Sonos is far from a new player in the multi-room speaker sector. It's been playing the game and playing it well for the last decade. However, multi-room is a very different market now to when Sonos first appeared - competition has increased significantly and, as streaming music is now the norm, lots of manufacturers are after a slice of the pie.

The original Sonos Play:5 launched five years ago and, up until now, it held the crown as the biggest, most badass speaker in the Sonos line-up. For 2015, the company has introduced a new Play:5; a refreshed and entirely redesigned successor, looking to show the rest of the market what its experience offers.

The new Play:5 is clearly cut from the same cloth as the original, but the new speaker makes its predecessor look dated. It's obvious there is a big difference in design between the two - but looks aren't everything. When it comes to multi-room audio it's all-important sound quality that's just as, if not more, important than design.

Does the new Sonos Play:5 deliver the full marriage-material package?

The new Play:5 is a stunning yet subtle product, insofar as boxes that pump out your favourite tunes go anyway. Sonos doesn't do complicated, as the black or white monotone options suggest (both of which comes with a black grille).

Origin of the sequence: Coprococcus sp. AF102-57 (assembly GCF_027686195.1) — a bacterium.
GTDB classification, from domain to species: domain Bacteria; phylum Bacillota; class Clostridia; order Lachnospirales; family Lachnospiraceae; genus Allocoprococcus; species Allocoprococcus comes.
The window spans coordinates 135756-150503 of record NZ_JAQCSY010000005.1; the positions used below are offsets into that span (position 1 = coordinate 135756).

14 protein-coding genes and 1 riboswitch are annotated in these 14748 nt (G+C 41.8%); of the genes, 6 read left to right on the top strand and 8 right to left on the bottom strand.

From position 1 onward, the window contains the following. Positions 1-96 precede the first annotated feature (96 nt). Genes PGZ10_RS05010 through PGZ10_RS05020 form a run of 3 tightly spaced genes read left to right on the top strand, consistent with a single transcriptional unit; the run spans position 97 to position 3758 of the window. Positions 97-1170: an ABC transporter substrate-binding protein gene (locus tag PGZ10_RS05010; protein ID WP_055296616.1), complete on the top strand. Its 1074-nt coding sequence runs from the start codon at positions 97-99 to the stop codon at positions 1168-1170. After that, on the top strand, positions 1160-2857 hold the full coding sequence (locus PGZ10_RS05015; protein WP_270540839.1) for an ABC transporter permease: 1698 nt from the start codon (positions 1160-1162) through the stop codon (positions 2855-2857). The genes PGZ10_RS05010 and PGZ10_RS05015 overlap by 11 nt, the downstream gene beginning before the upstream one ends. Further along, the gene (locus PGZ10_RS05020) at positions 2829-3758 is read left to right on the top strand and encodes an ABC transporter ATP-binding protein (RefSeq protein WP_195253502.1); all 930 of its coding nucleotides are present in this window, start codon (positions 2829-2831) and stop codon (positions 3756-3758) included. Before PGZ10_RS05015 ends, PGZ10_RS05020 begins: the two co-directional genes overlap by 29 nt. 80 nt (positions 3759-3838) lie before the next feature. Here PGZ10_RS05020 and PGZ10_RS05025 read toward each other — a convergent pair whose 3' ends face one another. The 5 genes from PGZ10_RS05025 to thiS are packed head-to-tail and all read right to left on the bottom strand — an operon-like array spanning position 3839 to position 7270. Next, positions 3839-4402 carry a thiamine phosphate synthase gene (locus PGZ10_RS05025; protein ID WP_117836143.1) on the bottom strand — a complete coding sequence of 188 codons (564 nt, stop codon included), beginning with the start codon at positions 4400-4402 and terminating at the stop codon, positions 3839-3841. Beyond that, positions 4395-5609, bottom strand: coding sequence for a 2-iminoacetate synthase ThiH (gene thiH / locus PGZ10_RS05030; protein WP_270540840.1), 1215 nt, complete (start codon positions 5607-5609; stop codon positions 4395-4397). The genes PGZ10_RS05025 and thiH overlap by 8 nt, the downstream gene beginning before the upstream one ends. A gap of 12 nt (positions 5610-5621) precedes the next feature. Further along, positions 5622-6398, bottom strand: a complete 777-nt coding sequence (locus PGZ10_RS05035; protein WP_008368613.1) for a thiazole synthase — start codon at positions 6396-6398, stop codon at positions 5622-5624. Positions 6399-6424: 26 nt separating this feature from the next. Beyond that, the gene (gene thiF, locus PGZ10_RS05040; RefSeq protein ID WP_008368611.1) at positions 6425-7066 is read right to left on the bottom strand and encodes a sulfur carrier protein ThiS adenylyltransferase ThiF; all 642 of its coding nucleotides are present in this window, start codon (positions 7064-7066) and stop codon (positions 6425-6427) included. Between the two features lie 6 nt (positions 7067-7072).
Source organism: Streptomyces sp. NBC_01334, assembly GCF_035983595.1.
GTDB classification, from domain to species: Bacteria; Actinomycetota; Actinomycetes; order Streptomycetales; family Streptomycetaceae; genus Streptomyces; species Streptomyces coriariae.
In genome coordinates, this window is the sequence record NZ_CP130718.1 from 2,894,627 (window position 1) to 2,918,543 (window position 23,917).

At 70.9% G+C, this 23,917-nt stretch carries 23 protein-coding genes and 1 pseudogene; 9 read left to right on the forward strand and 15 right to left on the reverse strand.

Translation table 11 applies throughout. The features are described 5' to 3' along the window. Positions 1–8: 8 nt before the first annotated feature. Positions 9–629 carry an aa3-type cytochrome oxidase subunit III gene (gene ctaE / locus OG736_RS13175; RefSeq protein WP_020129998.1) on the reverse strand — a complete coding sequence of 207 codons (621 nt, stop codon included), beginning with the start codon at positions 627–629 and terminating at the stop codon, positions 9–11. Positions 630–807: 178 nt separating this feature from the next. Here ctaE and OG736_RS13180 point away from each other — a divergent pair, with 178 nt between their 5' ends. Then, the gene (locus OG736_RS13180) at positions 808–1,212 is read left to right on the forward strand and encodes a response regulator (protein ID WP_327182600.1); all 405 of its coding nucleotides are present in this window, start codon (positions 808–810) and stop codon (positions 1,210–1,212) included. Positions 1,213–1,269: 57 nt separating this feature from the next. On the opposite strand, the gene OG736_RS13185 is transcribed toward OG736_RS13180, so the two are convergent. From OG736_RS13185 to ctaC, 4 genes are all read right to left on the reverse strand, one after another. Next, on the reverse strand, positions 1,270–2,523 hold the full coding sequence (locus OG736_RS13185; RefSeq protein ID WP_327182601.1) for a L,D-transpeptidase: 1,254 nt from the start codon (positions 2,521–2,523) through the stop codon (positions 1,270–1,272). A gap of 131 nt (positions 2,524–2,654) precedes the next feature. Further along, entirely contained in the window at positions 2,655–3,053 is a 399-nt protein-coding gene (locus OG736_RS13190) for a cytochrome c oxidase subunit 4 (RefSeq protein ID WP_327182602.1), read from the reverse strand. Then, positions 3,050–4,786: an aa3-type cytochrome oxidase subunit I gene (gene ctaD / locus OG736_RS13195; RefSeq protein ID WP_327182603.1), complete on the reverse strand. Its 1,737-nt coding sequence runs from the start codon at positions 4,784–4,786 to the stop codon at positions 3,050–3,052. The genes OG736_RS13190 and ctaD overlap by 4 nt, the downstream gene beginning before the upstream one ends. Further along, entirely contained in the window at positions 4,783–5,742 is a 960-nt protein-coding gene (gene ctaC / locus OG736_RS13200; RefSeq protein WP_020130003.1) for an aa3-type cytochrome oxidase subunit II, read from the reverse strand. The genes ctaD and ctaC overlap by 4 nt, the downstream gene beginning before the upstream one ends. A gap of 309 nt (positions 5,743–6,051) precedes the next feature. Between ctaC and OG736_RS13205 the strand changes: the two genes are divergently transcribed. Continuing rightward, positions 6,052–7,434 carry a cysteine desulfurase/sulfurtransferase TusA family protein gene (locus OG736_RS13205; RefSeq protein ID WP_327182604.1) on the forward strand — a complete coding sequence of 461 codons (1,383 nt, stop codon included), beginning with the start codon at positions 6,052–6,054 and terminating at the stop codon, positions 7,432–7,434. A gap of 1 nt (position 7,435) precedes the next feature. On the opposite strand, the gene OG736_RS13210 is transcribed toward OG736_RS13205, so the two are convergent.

Simple and sophisticated is what the new Play:5 goes for, delivering clean lines from its curved oblong design - a theme found throughout Sonos's multi-room speaker range. It features curves that sweep around its edges and top, before narrowing at the rear, giving it a similar shape to the Play:3, albeit on a larger scale. The Play:5 is more refined than the existing model, with a more futuristic identity that we hope to see the Play:3 eventually follow in form.

It is neither small nor light however, measuring 364 x 204 x 154mm and weighing 6.36kgs. The Play:5 is a home speaker though - certainly not one you'll be carting around in a bag or bringing to the beach - so neither of these points really matter.

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The new Play:5 has been three years in the making and the front grille - comprised of 60,000 holes broken up only by the Sonos brand tag - is one of the most interesting design details, despite being made from plastic rather than metal. Sonos informed us that metal was the primary choice aesthetically, but such a material choice wouldn't be best for sound.

The Sonos brand tag sits directly in the centre of the speaker, either at the top or the right or left hand side, depending on the product's orientation as it's possible to sit it upright rather than horizontally. No matter which position the speaker, though, the brand tag sits in front of the transducer, which would theoretically affect high-frequency sounds if not for the 828 holes drilled into this brand tag too. Crazy, right?

The tag isn't just about lots of tiny holes or ensuring everyone knows you've opted for Sonos as your multi-room speaker system though. It's designed to be helpful when it comes to locating controls, which are now capacitive touch-based and sit either side and above of the tag.